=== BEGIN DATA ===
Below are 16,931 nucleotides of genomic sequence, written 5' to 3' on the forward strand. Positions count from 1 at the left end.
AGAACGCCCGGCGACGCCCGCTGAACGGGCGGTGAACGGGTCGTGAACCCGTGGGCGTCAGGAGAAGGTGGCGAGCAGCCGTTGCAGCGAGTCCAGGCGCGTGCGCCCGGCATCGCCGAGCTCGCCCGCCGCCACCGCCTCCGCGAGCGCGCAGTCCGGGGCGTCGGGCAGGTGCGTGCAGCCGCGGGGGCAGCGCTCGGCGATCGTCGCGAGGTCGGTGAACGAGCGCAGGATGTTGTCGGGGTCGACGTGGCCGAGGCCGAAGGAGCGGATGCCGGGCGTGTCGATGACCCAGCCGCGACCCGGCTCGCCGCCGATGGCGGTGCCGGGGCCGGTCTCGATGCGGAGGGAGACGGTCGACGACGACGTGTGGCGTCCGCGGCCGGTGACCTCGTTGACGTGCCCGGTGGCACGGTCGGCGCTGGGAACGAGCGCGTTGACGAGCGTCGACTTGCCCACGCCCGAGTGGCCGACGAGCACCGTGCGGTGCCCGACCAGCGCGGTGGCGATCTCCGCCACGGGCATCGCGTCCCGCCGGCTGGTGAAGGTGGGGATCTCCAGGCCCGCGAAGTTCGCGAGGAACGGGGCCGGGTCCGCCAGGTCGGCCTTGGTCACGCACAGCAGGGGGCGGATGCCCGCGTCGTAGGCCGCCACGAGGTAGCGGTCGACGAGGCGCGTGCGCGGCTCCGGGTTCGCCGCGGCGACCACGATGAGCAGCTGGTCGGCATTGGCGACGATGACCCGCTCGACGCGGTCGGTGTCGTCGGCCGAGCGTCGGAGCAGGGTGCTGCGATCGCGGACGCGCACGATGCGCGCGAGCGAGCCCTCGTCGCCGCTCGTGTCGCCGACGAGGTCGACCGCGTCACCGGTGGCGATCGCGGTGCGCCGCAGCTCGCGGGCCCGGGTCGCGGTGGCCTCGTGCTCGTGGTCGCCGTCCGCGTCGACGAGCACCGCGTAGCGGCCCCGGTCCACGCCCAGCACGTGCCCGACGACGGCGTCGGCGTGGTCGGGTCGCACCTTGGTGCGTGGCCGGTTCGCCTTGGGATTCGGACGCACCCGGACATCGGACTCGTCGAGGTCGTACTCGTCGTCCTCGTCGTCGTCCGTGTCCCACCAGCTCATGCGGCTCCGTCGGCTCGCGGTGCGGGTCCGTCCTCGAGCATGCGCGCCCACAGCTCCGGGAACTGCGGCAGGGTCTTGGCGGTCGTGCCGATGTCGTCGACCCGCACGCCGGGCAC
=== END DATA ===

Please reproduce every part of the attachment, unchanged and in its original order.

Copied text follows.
Below are 16,931 nucleotides of genomic sequence, written 5' to 3' on the forward strand. Positions count from 1 at the left end.
AGAACGCCCGGCGACGCCCGCTGAACGGGCGGTGAACGGGTCGTGAACCCGTGGGCGTCAGGAGAAGGTGGCGAGCAGCCGTTGCAGCGAGTCCAGGCGCGTGCGCCCGGCATCGCCGAGCTCGCCCGCCGCCACCGCCTCCGCGAGCGCGCAGTCCGGGGCGTCGGGCAGGTGCGTGCAGCCGCGGGGGCAGCGCTCGGCGATCGTCGCGAGGTCGGTGAACGAGCGCAGGATGTTGTCGGGGTCGACGTGGCCGAGGCCGAAGGAGCGGATGCCGGGCGTGTCGATGACCCAGCCGCGACCCGGCTCGCCGCCGATGGCGGTGCCGGGGCCGGTCTCGATGCGGAGGGAGACGGTCGACGACGACGTGTGGCGTCCGCGGCCGGTGACCTCGTTGACGTGCCCGGTGGCACGGTCGGCGCTGGGAACGAGCGCGTTGACGAGCGTCGACTTGCCCACGCCCGAGTGGCCGACGAGCACCGTGCGGTGCCCGACCAGCGCGGTGGCGATCTCCGCCACGGGCATCGCGTCCCGCCGGCTGGTGAAGGTGGGGATCTCCAGGCCCGCGAAGTTCGCGAGGAACGGGGCCGGGTCCGCCAGGTCGGCCTTGGTCACGCACAGCAGGGGGCGGATGCCCGCGTCGTAGGCCGCCACGAGGTAGCGGTCGACGAGGCGCGTGCGCGGCTCCGGGTTCGCCGCGGCGACCACGATGAGCAGCTGGTCGGCATTGGCGACGATGACCCGCTCGACGCGGTCGGTGTCGTCGGCCGAGCGTCGGAGCAGGGTGCTGCGATCGCGGACGCGCACGATGCGCGCGAGCGAGCCCTCGTCGCCGCTCGTGTCGCCGACGAGGTCGACCGCGTCACCGGTGGCGATCGCGGTGCGCCGCAGCTCGCGGGCCCGGGTCGCGGTGGCCTCGTGCTCGTGGTCGCCGTCCGCGTCGACGAGCACCGCGTAGCGGCCCCGGTCCACGCCCAGCACGTGCCCGACGACGGCGTCGGCGTGGTCGGGTCGCACCTTGGTGCGTGGCCGGTTCGCCTTGGGATTCGGACGCACCCGGACATCGGACTCGTCGAGGTCGTACTCGTCGTCCTCGTCGTCGTCCGTGTCCCACCAGCTCATGCGGCTCCGTCGGCTCGCGGTGCGGGTCCGTCCTCGAGCATGCGCGCCCACAGCTCCGGGAACTGCGGCAGGGTCTTGGCGGTCGTGCCGATGTCGTCGACCCGCACGCCGGGCAC